Seasoning Your Cast Iron Skillet – New or Old

 

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Regardless of whether you just got your first cast iron skillet or you inherited an old one, seasoning your cast iron skillet is an important first step. Cast iron can easily last a lifetime if you care for it properly, and seasoning is the first thing you need to do.

Of course, if you bought a preseasoned skillet, you won’t need to season it right away. But even preseasoned skillets willeventually need to be seasoned. Many, if not most skillets come preseasoned nowadays.

Cast iron is known for its ability to heat food more evenly and retain its heat longer than other types of pans. This translates into food that is cooked more evenly and why it tastes better in my opinion. Cast iron is also used by many professional cooks. They consider cast iron to be one of their favorite choices in the kitchen.

When I received my first cast iron skillet as a Christmas gift, it didn’t come with instructions. I had no idea it needed to be seasoned. I used it to make bacon and eggs. The eggs stuck terribly in the pan and I knew something wasn’t right. So, I did some research on cast iron just like you are doing now. I found out the reason the eggs had stuck to my pan was that I hadn’t seasoned it.

In this post, I want to share with you everything I know about seasoning a cast iron skillet and why it’s important.

What does it mean to “season” cast iron?

Seasoning your cast iron skillet is the process of getting your skillet ready to use. It involves putting a thin layer of oil on the entire pan, including handles, and baking it. The idea is to create a barrier between the iron and the air.

Cooking is also a form of seasoning. Because it is recommended that you put a thin layer of oil on your pan in between uses, the oil continues to get into the pores of the metal when you cook and helps keep that protective layer built up. So the more often you use your skillet, the less likely it will need to be re-seasoned.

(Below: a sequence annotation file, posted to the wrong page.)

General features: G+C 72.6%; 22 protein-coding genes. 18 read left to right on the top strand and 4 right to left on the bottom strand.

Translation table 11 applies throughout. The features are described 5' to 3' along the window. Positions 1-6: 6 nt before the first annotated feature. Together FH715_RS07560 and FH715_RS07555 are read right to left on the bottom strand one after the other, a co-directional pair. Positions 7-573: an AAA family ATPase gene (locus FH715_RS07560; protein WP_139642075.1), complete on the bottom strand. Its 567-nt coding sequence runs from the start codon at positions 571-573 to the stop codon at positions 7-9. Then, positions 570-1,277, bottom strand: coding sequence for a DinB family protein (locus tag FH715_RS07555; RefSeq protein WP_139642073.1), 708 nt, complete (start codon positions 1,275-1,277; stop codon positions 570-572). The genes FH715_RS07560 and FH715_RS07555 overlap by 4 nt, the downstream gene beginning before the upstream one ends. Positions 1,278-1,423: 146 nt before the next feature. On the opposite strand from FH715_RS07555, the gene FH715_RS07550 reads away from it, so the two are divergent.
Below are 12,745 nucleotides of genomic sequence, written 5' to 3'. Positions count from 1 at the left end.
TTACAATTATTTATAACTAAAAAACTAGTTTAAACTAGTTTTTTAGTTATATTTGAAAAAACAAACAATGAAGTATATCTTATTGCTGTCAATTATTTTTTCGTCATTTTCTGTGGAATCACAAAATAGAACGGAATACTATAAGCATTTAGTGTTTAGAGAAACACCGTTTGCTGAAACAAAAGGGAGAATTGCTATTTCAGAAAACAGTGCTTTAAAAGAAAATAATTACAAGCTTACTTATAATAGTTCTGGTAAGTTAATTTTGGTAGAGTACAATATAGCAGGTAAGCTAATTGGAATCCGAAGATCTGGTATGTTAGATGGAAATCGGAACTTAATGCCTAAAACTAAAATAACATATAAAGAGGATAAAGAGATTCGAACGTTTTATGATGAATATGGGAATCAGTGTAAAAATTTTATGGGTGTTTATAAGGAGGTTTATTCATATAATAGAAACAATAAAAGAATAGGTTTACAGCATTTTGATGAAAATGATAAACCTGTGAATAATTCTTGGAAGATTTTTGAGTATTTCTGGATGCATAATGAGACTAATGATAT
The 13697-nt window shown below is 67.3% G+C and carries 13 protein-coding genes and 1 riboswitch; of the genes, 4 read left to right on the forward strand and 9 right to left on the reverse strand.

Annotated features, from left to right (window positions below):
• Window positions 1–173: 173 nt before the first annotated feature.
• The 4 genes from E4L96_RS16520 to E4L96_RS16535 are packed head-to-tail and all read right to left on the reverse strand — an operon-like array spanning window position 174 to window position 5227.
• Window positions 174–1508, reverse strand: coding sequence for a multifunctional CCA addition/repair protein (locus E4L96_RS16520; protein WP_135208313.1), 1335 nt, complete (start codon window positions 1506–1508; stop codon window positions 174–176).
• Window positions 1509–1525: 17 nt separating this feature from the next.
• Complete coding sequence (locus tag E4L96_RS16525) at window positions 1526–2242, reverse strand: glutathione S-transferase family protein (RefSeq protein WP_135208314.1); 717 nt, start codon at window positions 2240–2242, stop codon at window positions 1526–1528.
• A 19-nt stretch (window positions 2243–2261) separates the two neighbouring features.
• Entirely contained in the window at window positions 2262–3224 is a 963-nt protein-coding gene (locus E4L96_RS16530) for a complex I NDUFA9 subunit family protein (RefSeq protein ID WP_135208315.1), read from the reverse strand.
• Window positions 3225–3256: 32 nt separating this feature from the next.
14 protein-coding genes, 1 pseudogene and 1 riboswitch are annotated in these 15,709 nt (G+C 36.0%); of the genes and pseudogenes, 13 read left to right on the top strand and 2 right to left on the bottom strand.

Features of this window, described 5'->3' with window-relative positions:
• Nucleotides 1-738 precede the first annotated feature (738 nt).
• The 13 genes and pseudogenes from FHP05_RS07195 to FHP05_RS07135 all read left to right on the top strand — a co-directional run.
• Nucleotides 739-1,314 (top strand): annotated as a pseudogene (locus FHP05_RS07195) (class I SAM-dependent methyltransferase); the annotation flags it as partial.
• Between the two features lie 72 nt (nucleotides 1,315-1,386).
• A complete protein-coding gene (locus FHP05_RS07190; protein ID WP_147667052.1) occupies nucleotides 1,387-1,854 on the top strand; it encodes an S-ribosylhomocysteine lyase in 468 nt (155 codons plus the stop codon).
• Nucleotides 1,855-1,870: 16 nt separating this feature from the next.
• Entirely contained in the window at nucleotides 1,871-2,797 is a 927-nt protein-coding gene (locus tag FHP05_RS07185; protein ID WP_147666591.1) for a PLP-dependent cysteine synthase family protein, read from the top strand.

Why do you need to season cast iron?

Seasoning your pan is very important. Baking the oil into your skillet allows the oil to get into the pores of the metal and create that barrier I mentioned. Seasoning makes the iron nonstick and keeps the skillet from rusting.

Moisture damages cast iron when it is wet for too long. You should never submerge your pan into water or leave it soaking in the sink. That also means no dishwasher. Of course, a little soap and water are okay for cleaning, but you will want to dry it thoroughly before putting it away!

Not everyone will say using soap is okay. But more often you will now hear a little soap won’t hurt. Too much soap or water though will ruin the seasoning and cause your pan to rust, and you don’t want that!

If, like me, you already used your skillet without seasoning it first, don’t worry about it! It’s not that big of a deal. Just make sure your pan is clean and dry and season it before using it again.

When should you season your cast iron skillet?

You should season your skillet when: